Why Oregon $heriff$ Really Want To Keep Marijuana Illegal
When public money disappeared to bring Kevin Sabet to “educate” Oregonians about the perils of legalizing marijuana under Measure 91, the Oregon Sheriffs Association stepped up quickly to replace the $15,000 needed to pay Sabet and continue the Oregon Marijuana “Education” Tour & Summit that only happens in October when legalization is on the ballot the following November.
A look at the funding for the No on 91 Campaign shows that of the $167,425 they’ve reported as of today, a whopping 98.6% of that came from the Oregon State Sheriffs’ Association and the Oregon Narcotics Enforcement Association… in fact, they are the only donors over $500.
Why do you suppose that the cops in Oregon are so hell-bent on ensuring that marijuana remains illegal in Oregon? After all, marijuana was decriminalized in 1973. It’s no big deal, says No on 91 spokesperson Clatsop County District Attorney Josh Marquis, “You didn’t get a free ride in a police car. You didn’t have a criminal record. That’s what less than an ounce of marijuana is in Oregon.” And, of course, we have 69,000 medical marijuana patients and another 34,000 or more caregivers and maybe 15,000 growers – potentially well over 100,000 Oregonians whose marijuana cultivation and possession are protected under the law. So why the big push by cops to keep the greater-than-one-ounce possession and non-medical-cultivation-and-sales crimes on the books?
Simple. As my pal Rick Steves says, “follow the money.”
The State of Oregon produces an annual report on Asset Forfeiture in the state. You may have read the Washington Post’s story or seen John Oliver’s segment on this practice. Basically, asset forfeiture is when cops steal your cash, car, home, and other valuables, under the pretense that it was all ill-gotten proceeds of criminal activity. The idea, pushed by then-Senator Joe Biden in the late 1980s, was to seize the sports cars, yachts, and cash from those Miami Vice cocaine kingpins and use the money to fund police efforts to catch them.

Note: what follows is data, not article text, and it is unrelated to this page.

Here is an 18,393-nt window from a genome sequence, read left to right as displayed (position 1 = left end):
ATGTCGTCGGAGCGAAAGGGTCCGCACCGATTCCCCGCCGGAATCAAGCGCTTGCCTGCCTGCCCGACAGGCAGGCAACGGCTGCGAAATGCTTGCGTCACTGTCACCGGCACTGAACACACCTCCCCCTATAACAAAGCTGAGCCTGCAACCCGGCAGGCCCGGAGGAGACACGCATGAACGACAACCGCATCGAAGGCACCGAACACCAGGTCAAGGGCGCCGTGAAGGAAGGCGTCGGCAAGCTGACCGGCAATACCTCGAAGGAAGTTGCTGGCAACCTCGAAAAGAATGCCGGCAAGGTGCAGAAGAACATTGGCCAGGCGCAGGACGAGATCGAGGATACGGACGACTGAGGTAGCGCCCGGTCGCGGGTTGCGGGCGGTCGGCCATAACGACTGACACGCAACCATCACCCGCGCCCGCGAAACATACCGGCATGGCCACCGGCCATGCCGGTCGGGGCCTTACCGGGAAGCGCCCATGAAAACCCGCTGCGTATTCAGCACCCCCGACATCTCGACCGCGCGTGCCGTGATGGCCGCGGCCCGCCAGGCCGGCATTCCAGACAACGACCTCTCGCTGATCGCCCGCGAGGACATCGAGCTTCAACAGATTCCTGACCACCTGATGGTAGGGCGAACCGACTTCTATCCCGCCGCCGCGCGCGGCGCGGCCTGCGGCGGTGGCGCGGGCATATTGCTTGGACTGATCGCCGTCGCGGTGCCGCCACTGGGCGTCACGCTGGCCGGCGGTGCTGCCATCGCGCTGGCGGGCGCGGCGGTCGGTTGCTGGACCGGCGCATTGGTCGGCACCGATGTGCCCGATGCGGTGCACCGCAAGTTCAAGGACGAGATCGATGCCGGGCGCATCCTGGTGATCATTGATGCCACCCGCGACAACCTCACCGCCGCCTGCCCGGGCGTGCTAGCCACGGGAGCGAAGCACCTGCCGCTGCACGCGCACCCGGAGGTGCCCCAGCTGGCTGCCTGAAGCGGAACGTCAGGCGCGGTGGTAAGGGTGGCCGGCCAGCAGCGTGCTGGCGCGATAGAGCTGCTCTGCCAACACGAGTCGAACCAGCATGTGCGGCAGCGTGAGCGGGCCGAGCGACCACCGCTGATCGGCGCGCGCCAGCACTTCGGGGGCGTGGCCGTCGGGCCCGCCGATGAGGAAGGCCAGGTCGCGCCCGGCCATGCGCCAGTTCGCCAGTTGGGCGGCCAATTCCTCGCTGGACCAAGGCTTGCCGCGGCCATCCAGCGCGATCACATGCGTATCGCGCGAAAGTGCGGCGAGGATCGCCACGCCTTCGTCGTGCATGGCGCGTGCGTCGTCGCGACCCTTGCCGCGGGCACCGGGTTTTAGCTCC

A laudable goal, but one that came with a really big unintended consequence: policing for profit. No longer was the idea to go after the cocaine kingpin who can afford an army of lawyers to defend himself in court, but rather the small-time drug user or dealer who had enough money worth taking but not enough means to fight to get it back. And it takes some means to fight back, as your property has no constitutional rights and is considered guilty until proven innocent. In fact, you personally don’t even need to be charged with a crime (and usually aren’t) in order for cops to steal your stuff on the basis that it was criminal stuff.
According to the Oregon 2013 Asset Forfeiture Report, criminal and civil asset forfeitures grossed $3.6 million for the state, $2.5 million of that in cash. After costs and distributions, the net proceeds were $1.7 million. 19 police agencies made 136 criminal seizures and 24 agencies made 258 civil seizures. Of these 394 seizures, 330 (84%) were uncontested by the owners – it is somewhat difficult to hire a lawyer to get your seized cash when you have no cash for the lawyer, and often the cost of the lawyer exceeds the value of the cash seized.
This is where marijuana comes in. Of the 273 “prohibited conduct” crimes that led to a criminal forfeiture, 90% were drug crimes (there were multiple crimes involved in some of the 136 criminal seizures). Of those drug crimes, almost half were related to marijuana (and again, multiple drugs could be discovered in one seizure). On the civil side, of the 543 “prohibited conduct” crimes, 97% were drug crimes and 22% of those involved marijuana.
Any way you slice it, making marijuana no longer a contraband item will take a big chunk out of that net proceeds of $1.7 million annually, $1.4 million of which went to city, county, and state police and district attorneys.
Marijuana is unique among drugs in that it has a powerful smell and it is commonly used (1 in 9 adult Oregonians aged 21+ use marijuana monthly, 1 in 6.5 use annually). When a cop pulls over a car he suspects is a worthy seizure, he need only claim he smells marijuana to establish the reasonable suspicion he needs to bring in the K-9 drug dog. When the drug dog then alerts — which is a false alert 1 in 5 times around the perimeter of a car, or a 1 in 3 false alert once inside the car, or even a purposeful false alert thanks to cops surreptitiously smearing weed on a suspect vehicle beforehand — the cop has probable cause to instigate a search of the vehicle and seize any thing he finds.